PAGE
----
Delhi Govt Bans Entry of Medium, Heavy Vehicles From October To February 2023 To Curb Pollution

New Delhi: The Arvind Kejriwal-led Delhi government has decided to ban the entry of medium and heavy vehicles in the national capital from October 1, 2022, to February 28, 2023, in view of the possibility of an increase in pollution in the coming winter season. Typically, the passage of such vehicles, from trucks to mini tempos, is restricted for just 15-20 days either in November or December in the national capital. Delhi government bans entry of medium and heavy vehicles in Delhi from October 1, 2022 to February 28, 2023, in view of the possibility of an increase in pollution in the coming winter season. — ANI (@ANI) June 23, 2022 As per reports, almost 70,000-80,000 trucks enter Delhi consistently. Vehicles that will be permitted into the city include CNG-run business vehicles; e-trucks; all trucks carrying essential goods such as vegetables, organic products, grains, eggs, ice, milk and other food things; and tankers carrying petroleum products. Drivers and business vehicle associations have gone against the move, saying that the individuals with heavy vehicles will have to bear losses worth crores. Banning entry of trucks in the capital for 15-20 days is acceptable, but four months is a long period and will impact transporters, said the president of All India Motor and Goods Transport Association Rajendra Kapoor as reported by The Indian Express. "Businesses will be seriously affected. This will also impact the government’s revenue and might culminate in a hike in prices of food, vegetables and other items," he added. He further said, “Why is the ban only for trucks? Why don’t you ban other diesel vehicles in Delhi? If diesel is a prominent pollutant, the manufacturing of diesel vehicles should be banned. This is not a solution." Air quality in the public capital had tumbled to hazardously low levels in the cold weather in recent years. The levels of the pollutant Particulate Matter 2.5 or PM2.5 had risen pointedly in the winter months, attributable to industrial discharges, automotive emissions and crop-residue burning in adjoining Haryana and to the extent that Punjab.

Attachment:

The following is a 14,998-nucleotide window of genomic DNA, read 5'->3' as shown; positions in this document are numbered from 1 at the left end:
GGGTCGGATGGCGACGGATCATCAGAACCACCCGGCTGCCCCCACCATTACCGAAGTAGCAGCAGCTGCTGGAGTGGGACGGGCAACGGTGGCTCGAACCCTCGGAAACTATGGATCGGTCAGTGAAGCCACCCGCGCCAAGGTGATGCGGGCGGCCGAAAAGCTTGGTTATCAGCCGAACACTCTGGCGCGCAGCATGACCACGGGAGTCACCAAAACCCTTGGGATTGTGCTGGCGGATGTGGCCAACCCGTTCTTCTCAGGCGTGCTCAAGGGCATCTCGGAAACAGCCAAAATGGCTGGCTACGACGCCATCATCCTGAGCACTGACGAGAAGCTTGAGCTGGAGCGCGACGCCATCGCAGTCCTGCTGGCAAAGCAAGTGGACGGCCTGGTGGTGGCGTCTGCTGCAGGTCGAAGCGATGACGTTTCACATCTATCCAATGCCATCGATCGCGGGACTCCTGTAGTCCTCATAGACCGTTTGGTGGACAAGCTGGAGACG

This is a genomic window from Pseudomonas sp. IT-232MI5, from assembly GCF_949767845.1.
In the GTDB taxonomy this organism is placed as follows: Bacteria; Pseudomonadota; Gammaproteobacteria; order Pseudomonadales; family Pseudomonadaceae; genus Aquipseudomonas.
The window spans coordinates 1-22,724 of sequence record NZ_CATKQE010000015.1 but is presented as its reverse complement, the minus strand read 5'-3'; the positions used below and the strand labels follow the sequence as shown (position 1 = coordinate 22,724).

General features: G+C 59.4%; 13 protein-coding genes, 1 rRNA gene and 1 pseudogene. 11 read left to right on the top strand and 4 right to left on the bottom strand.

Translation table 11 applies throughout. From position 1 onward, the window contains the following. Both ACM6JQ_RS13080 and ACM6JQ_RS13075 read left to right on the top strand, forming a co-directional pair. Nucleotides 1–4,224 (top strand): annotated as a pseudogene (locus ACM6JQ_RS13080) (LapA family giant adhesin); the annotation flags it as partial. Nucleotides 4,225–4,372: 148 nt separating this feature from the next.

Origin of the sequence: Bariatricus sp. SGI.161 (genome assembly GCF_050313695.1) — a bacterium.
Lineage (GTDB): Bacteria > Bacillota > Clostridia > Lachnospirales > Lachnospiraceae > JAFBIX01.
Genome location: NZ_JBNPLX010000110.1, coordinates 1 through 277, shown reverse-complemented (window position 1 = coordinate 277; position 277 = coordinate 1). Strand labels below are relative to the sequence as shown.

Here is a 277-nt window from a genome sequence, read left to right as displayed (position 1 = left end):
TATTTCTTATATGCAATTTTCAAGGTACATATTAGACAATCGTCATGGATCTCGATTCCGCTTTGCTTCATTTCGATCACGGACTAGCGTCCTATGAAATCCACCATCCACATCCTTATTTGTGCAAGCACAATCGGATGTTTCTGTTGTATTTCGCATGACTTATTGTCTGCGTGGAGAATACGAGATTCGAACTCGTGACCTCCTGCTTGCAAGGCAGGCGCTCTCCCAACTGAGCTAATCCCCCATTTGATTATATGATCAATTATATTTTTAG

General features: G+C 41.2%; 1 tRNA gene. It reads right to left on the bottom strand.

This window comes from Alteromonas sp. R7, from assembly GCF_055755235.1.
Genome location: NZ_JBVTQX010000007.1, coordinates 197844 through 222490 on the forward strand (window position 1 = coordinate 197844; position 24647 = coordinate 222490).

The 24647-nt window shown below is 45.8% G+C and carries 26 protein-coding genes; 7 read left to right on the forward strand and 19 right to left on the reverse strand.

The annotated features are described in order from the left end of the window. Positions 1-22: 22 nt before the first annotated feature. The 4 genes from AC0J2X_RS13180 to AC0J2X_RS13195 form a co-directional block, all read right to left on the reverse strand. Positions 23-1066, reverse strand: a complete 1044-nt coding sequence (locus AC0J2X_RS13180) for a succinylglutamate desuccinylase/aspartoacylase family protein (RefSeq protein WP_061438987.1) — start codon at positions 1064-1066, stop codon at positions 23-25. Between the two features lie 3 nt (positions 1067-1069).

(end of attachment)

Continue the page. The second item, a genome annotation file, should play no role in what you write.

Delhi Govt Bans Entry of Medium, Heavy Vehicles From October To February 2023 To Curb Pollution

New Delhi: The Arvind Kejriwal-led Delhi government has decided to ban the entry of medium and heavy vehicles in the national capital from October 1, 2022, to February 28, 2023, in view of the possibility of an increase in pollution in the coming winter season. Typically, the passage of such vehicles, from trucks to mini tempos, is restricted for just 15-20 days either in November or December in the national capital.

As per reports, almost 70,000-80,000 trucks enter Delhi consistently. Vehicles that will be permitted into the city include CNG-run business vehicles; e-trucks; all trucks carrying essential goods such as vegetables, organic products, grains, eggs, ice, milk and other food things; and tankers carrying petroleum products.

Drivers and business vehicle associations have gone against the move, saying that the individuals with heavy vehicles will have to bear losses worth crores.

Banning entry of trucks in the capital for 15-20 days is acceptable, but four months is a long period and will impact transporters, said the president of All India Motor and Goods Transport Association Rajendra Kapoor as reported by The Indian Express.

"Businesses will be seriously affected. This will also impact the government’s revenue and might culminate in a hike in prices of food, vegetables and other items," he added.

He further said, “Why is the ban only for trucks? Why don’t you ban other diesel vehicles in Delhi? If diesel is a prominent pollutant, the manufacturing of diesel vehicles should be banned. This is not a solution."

Air quality in the public capital had tumbled to hazardously low levels in the cold weather in recent years.

The levels of the pollutant Particulate Matter 2.5 or PM2.5 had risen pointedly in the winter months, attributable to industrial discharges, automotive emissions and crop-residue burning in adjoining Haryana and to the extent that Punjab.